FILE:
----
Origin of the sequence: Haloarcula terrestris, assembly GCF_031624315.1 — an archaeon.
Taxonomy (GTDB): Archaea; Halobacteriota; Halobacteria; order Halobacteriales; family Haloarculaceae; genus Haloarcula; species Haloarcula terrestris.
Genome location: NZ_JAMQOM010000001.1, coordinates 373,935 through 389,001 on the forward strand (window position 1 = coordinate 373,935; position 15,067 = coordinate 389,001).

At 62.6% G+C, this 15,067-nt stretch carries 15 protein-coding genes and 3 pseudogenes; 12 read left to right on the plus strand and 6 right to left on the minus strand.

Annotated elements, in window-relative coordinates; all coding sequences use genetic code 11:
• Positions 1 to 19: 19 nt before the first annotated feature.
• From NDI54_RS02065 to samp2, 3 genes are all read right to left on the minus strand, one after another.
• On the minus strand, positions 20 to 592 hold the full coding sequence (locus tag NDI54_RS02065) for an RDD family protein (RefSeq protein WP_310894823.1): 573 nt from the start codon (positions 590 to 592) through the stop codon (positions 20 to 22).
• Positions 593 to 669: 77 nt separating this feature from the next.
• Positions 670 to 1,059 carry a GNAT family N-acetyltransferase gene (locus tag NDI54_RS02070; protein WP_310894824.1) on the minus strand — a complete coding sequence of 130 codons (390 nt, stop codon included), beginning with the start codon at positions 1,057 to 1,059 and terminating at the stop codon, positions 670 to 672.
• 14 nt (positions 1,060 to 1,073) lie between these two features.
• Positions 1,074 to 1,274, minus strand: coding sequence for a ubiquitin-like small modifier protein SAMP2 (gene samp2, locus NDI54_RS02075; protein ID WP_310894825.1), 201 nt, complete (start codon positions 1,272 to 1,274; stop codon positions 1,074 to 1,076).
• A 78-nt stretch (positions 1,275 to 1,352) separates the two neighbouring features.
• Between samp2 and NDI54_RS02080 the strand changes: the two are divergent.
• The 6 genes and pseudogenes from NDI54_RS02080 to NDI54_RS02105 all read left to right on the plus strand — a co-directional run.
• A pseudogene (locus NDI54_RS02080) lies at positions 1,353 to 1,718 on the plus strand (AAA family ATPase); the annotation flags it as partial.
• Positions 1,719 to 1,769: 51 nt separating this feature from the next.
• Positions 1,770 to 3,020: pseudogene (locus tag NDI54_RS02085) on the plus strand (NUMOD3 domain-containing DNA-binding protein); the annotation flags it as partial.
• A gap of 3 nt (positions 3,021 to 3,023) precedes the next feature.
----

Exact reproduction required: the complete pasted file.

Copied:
Origin of the sequence: Haloarcula terrestris, assembly GCF_031624315.1 — an archaeon.
Taxonomy (GTDB): Archaea; Halobacteriota; Halobacteria; order Halobacteriales; family Haloarculaceae; genus Haloarcula; species Haloarcula terrestris.
Genome location: NZ_JAMQOM010000001.1, coordinates 373,935 through 389,001 on the forward strand (window position 1 = coordinate 373,935; position 15,067 = coordinate 389,001).

At 62.6% G+C, this 15,067-nt stretch carries 15 protein-coding genes and 3 pseudogenes; 12 read left to right on the plus strand and 6 right to left on the minus strand.

Annotated elements, in window-relative coordinates; all coding sequences use genetic code 11:
• Positions 1 to 19: 19 nt before the first annotated feature.
• From NDI54_RS02065 to samp2, 3 genes are all read right to left on the minus strand, one after another.
• On the minus strand, positions 20 to 592 hold the full coding sequence (locus tag NDI54_RS02065) for an RDD family protein (RefSeq protein WP_310894823.1): 573 nt from the start codon (positions 590 to 592) through the stop codon (positions 20 to 22).
• Positions 593 to 669: 77 nt separating this feature from the next.
• Positions 670 to 1,059 carry a GNAT family N-acetyltransferase gene (locus tag NDI54_RS02070; protein WP_310894824.1) on the minus strand — a complete coding sequence of 130 codons (390 nt, stop codon included), beginning with the start codon at positions 1,057 to 1,059 and terminating at the stop codon, positions 670 to 672.
• 14 nt (positions 1,060 to 1,073) lie between these two features.
• Positions 1,074 to 1,274, minus strand: coding sequence for a ubiquitin-like small modifier protein SAMP2 (gene samp2, locus NDI54_RS02075; protein ID WP_310894825.1), 201 nt, complete (start codon positions 1,272 to 1,274; stop codon positions 1,074 to 1,076).
• A 78-nt stretch (positions 1,275 to 1,352) separates the two neighbouring features.
• Between samp2 and NDI54_RS02080 the strand changes: the two are divergent.
• The 6 genes and pseudogenes from NDI54_RS02080 to NDI54_RS02105 all read left to right on the plus strand — a co-directional run.
• A pseudogene (locus NDI54_RS02080) lies at positions 1,353 to 1,718 on the plus strand (AAA family ATPase); the annotation flags it as partial.
• Positions 1,719 to 1,769: 51 nt separating this feature from the next.
• Positions 1,770 to 3,020: pseudogene (locus tag NDI54_RS02085) on the plus strand (NUMOD3 domain-containing DNA-binding protein); the annotation flags it as partial.
• A gap of 3 nt (positions 3,021 to 3,023) precedes the next feature.